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Scientists are starting to unravel the mystery of disappearing bees

As you’ve surely heard by now, bees have been having a tough go of it this century. In fact, they’ve been disappearing at alarming rates.

The fact that they’re suddenly dying off would be alarming enough even if they weren’t important for humanity. But in case you don’t know why bees matter — a lot — to humans, it’s not just about honey. Bees are also crucial pollinators, and humanity’s agricultural output around the world depends in large part on the free labour they provide.

In other words, if bees disappear, crops could collapse.

And bees have been going missing from their ecological niche at such an unusual rate that there’s even a name for the phenomenon: Colony Collapse Disorder. There are all kinds of speculations as to what might be causing it, from pesticides to GMOs to cellphones.

Thankfully, we have this thing called science which can help us sort out all the conflicting ideas as to what might be at the root of this problem.

And it’s starting to look like the answer is — drumroll please — good old pesticides.

Maybe it shouldn’t be surprising that chemicals specifically designed to kill insects might also end up harming pollinators. But now, thanks to a study that was just published in the UK, we have a better understanding of just how this happens.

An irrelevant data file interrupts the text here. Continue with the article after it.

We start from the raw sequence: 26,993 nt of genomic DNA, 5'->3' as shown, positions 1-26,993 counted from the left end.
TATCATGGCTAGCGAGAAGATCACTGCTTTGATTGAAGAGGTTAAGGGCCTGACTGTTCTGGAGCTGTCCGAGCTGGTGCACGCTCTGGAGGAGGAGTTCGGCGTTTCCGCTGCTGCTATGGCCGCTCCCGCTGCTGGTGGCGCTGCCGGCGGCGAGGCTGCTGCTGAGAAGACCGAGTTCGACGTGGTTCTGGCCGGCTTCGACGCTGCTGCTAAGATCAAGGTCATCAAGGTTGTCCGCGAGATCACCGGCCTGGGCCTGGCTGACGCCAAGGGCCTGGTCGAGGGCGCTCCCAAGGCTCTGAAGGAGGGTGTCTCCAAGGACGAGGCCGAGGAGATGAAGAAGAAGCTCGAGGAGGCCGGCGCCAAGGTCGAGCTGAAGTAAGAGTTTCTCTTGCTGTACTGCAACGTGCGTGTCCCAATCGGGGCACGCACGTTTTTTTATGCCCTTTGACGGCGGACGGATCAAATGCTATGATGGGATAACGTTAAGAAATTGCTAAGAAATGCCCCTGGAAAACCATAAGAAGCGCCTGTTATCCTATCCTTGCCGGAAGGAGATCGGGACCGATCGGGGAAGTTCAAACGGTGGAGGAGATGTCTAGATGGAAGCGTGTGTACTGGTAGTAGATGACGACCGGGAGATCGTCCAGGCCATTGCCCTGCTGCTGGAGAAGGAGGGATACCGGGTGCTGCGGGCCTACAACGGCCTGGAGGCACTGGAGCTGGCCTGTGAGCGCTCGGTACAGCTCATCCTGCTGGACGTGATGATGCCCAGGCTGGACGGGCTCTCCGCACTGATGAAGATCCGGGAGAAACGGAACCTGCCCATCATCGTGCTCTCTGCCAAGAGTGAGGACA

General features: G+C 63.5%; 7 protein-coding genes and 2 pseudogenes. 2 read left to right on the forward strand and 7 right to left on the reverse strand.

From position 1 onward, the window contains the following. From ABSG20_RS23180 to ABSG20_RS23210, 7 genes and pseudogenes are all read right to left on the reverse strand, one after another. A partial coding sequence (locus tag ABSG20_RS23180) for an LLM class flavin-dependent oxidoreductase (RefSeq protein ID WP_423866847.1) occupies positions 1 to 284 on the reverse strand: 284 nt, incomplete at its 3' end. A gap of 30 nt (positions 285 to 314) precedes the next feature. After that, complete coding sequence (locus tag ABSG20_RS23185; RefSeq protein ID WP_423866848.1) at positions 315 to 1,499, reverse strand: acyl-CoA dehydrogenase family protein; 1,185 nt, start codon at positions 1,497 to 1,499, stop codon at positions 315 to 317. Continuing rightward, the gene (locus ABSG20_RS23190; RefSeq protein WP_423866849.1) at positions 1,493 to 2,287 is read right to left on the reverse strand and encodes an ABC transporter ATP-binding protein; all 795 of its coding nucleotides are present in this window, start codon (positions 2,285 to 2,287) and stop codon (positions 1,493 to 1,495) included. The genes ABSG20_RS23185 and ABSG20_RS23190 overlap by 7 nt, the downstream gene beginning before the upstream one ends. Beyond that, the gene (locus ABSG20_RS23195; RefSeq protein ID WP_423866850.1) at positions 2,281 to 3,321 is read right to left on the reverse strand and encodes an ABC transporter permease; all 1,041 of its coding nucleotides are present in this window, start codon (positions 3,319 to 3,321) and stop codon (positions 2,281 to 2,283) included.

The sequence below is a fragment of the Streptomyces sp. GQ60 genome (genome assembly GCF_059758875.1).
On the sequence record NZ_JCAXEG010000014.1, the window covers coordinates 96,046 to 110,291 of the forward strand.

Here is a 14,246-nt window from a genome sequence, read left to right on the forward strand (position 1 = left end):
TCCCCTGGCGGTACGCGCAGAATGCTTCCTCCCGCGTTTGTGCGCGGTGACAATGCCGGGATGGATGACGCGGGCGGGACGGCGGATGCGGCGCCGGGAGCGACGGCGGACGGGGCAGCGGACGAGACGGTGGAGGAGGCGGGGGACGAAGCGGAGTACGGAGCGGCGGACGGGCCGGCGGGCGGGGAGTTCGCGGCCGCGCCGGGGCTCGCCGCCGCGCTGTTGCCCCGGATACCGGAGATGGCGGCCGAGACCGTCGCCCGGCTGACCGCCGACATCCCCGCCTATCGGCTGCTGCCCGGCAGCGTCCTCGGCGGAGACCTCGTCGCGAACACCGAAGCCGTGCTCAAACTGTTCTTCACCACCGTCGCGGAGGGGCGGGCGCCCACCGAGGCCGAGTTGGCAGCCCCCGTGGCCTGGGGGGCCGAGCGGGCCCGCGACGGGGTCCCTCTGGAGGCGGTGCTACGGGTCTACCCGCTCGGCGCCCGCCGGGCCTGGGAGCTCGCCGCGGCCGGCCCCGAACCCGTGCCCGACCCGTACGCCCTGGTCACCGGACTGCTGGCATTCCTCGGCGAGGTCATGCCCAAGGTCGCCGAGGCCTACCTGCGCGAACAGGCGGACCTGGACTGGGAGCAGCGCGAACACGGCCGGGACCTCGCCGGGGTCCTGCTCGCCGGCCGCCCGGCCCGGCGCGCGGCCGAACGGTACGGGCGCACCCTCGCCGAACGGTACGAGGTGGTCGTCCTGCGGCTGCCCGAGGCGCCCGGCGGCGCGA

It seems widely-used neonicotinoid-based pesticides are leading to some unexpected consequences for the bees that visit crops for which the pesticide has been used.

The causal chain is as simple as it is unsettling. It turns out neonicotinoid pesticides don’t just sit in the soil; a certain amount of the dose ends being absorbed into the plant itself. And ultimately, this leads to trace contamination of – you guessed it – the plant’s pollen. This, in turn, leads to exposure and reabsorption by visiting bees, and it so happens that neonicotinoids are biologically active in bees, and tend to mess with their reproductive cycle to such an extent that egg production is reduced by about 25 percent in some cases.

And fewer eggs means fewer bees every year.

So it seems once again that “harmless” chemicals are having an unforeseen effect on the environment. Hopefully, more research into this will follow, so that regulators can better decide what to do about these neonicotinoid-based pesticides. An outright ban might be a long way off, but that will largely be determined by what future researchers are able to learn.

In the meantime, maybe shoo bees out the window rather than squashing them. We’re gonna need ’em.

Boris Smokrovic

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